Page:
The National Park Service hopes to double the size of the Old Faithful Visitor Center in Yellowstone NP at a cost of $26 million, but not before getting your take on the project. According to the park, the current facility is too small, riddled with asbestos materials, subject to “catastrophic failure” in the event of an earthquake and not in architectural keeping with nearby historic buildings. Construction is scheduled to begin in early 2006, so if you care, be sure to inform yourself and comment at: www.nps.gov/yell/technical/planning.
The wading pools at Franklin, Bonner and Westside parks are slated for deconstruction through Feb. 7, and Missoula Parks and Rec. wants you to stay out of the construction zones. New spray deck construction will begin in a few months, so call 721-PARK for more info.
Unseasonably mild and dry winter weather has forced a name change: Glacier National Park’s weekend “Winter Ecology Snowshoe Walks” are now “Winter Ecology Walks.” The two-hour afternoon jaunts cater to visitors of all ages and abilities and run Saturdays and Sundays through March 20. But winter is a volatile time in the park, so call the Apgar Visitor Center (888-7939) between 9 and noon to confirm the day’s outing. Dress appropriately, bring food/water and a camera.
The Rocky Mountaineers are hosting mountain guide veteran Brad Johnson at their February meeting at Pipestone Mountaineering, and the veteran peak bagger will present images from the stunning high alpine regions of Peru. A well-traveled, well-published adventure photographer, Johnson’s images have appeared in guidebooks and publications such as Outside magazine and Rock and Ice. Show up for the show at 7 p.m. Feb. 9, or log on to his website at www.peaksandplaces.com.
New Rocky Mountaineer Gerald Olbu is headed up Holland Peak Feb. 5, an intended ski/snowshoe but perhaps a postholing slog through breakable crust. Count on a steep but nontechnical climb up the highest peak in the Swans, and stick with Olbu on the ridge to minimize avalanche danger. Attaining the true summit will be conditions- and participant-dependent, so call 549-4769 to figure out the plan.
Ice climbers can join the New Rocky Mountaineers on a three-day pick ‘n kick in British Columbia’s Columbia Valley, Feb. 10–13. Intermediate climbs are on the agenda, as well as overnights at the invigorating, Jetsons-esque Radium Hot Springs lodge. Call Jim Cossitt (756-6818) to sign up for the fun.
The University of Montana’s Outdoor Program is hosting a free ski and snowboard maintenance workshop Feb. 9 at 6 p.m. And while there’s hardly enough snow to justify tuning up the old boards, those who have been a-shussing are likely to need some rock-damage repairs. Experienced Outdoor Program “shop coordinators” are running the show; for more info call Campus Rec. at 243-5172.
Judy Hoy is bringing her feathered friends to the Ravalli County Museum on Feb. 6 as part of the weekly Sunday Series. Hoy has rehabilitated owls, hawks and eagles for more than 25 years, and this 2 p.m. presentation has become an annual pre-Super Bowl tradition. Admission is $3 for adults, $5 per couple and $1 for students.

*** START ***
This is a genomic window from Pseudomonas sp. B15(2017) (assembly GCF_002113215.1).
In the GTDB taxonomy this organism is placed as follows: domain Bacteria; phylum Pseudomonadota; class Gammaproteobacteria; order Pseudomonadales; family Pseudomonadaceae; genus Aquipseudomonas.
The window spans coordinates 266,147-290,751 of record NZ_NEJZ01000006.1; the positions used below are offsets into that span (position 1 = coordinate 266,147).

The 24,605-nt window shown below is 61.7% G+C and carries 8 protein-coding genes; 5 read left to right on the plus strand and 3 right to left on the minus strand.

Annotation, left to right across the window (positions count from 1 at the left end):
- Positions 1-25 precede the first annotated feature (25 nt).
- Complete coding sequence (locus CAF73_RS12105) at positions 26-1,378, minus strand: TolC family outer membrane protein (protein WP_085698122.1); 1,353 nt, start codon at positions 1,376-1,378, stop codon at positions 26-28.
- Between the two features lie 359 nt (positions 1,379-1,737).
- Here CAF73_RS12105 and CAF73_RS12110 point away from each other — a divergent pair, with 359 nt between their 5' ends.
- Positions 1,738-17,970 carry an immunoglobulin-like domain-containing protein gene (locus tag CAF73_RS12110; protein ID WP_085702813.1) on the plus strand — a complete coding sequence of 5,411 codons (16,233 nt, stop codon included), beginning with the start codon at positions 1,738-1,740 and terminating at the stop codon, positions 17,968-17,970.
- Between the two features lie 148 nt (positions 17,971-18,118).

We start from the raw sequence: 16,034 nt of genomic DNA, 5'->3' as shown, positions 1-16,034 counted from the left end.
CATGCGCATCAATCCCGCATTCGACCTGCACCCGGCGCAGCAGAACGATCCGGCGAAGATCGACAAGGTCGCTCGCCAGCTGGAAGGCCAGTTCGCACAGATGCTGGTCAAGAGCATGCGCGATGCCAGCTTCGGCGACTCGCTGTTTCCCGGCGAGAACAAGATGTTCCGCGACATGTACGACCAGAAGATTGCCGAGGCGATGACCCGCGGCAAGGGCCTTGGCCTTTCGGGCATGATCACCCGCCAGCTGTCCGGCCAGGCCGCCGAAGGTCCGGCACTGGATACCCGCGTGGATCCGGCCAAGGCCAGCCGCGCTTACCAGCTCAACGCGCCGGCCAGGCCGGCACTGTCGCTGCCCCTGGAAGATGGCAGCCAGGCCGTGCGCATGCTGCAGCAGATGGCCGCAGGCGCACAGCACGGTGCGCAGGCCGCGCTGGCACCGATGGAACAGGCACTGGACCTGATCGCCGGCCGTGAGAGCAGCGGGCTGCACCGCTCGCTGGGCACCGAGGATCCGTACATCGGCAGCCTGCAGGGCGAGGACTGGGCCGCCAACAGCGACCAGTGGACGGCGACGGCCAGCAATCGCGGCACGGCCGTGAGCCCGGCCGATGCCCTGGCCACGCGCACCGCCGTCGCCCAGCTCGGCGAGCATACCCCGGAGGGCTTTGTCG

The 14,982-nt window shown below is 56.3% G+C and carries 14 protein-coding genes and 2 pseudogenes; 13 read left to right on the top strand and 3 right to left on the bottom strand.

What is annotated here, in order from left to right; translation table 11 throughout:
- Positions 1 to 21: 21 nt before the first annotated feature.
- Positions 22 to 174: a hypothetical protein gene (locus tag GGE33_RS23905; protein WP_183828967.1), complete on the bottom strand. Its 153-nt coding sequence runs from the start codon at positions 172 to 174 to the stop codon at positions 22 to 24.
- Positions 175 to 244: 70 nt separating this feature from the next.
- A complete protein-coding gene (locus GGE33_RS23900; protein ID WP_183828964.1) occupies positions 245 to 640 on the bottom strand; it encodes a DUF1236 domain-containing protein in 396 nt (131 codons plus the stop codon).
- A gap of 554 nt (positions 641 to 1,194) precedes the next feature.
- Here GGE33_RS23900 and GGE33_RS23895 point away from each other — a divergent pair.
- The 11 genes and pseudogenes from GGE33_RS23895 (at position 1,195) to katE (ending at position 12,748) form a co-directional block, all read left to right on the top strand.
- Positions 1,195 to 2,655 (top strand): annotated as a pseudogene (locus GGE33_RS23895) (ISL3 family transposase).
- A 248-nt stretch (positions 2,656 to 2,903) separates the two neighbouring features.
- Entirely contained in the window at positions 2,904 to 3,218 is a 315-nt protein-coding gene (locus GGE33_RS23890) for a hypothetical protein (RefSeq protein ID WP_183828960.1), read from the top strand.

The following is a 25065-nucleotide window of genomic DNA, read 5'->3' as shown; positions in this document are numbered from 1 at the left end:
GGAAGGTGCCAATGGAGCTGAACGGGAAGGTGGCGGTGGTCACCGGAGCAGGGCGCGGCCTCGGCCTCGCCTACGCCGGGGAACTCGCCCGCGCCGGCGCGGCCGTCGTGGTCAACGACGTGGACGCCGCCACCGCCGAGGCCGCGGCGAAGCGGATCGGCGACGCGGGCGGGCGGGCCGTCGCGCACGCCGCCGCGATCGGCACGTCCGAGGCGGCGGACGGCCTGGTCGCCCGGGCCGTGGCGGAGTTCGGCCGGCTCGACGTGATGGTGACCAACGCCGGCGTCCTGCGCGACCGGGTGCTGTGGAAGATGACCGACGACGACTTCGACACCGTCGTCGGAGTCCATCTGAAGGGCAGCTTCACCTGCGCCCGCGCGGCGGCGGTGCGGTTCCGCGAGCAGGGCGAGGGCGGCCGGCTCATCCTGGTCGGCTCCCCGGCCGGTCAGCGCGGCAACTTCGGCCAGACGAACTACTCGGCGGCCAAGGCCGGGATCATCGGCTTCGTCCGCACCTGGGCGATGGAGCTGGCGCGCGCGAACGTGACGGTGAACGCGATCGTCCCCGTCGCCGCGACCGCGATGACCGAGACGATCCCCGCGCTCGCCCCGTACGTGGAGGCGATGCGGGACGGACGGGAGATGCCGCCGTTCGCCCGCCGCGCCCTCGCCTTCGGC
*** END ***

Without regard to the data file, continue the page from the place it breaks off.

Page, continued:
About 3,500 Smith River lovers compete annually for the 700 allotted permits, and the coveted float applications are due Feb. 15 this year. Get yours, as well as maps, flow data, planning tips and other services at www.discoveringmontana.com, or pick one up at your local FWP office.
Old Man Winter has been shirking his duties as of late, vacationing in an undisclosed location but certainly far from Western Montana, and our snowpack is showing his absence. Powder junkies from Sula to Whitefish have been jonesing for a non-corduroy, non-breakable crust day for weeks now, and although the National Weather Service is calling for some high-elevation snow this weekend, springlike conditions are expected to continue across the region for a while. As of press time, not one of the local ski areas is reporting more than two inches of snow in the past week, although Silver Mountain is up and running after a mid-week hiatus during last week’s rain.
That’s just in time, too: anyone driving a Toyota to Silver Mountain Feb. 4 can score a free ticket during their annual Toyota Ski Free Day. Count on a 10–24-inch base, with a discouragingly small fraction of the terrain open. Passenger tix are discounted to $19.95.
Big Mountain is responding to the lengthening days by keeping the chairs open until 4:30, and anyone bringing in a current pass from another ski area can ride the chairs for $41, a fine deal considering their best-in-the-region 61-inch summit depth.
Snowbowl continues to tout its “springlike” conditions and snowmaking capability; Lost Trail is running all its chairs on Saturdays and Sundays atop a 57-inch base; Blacktail is 50 percent open with a 26-inch mid-mountain base and Lookout Pass has the deepest pow-pow around, with three inches of fresh and their entire front side open.
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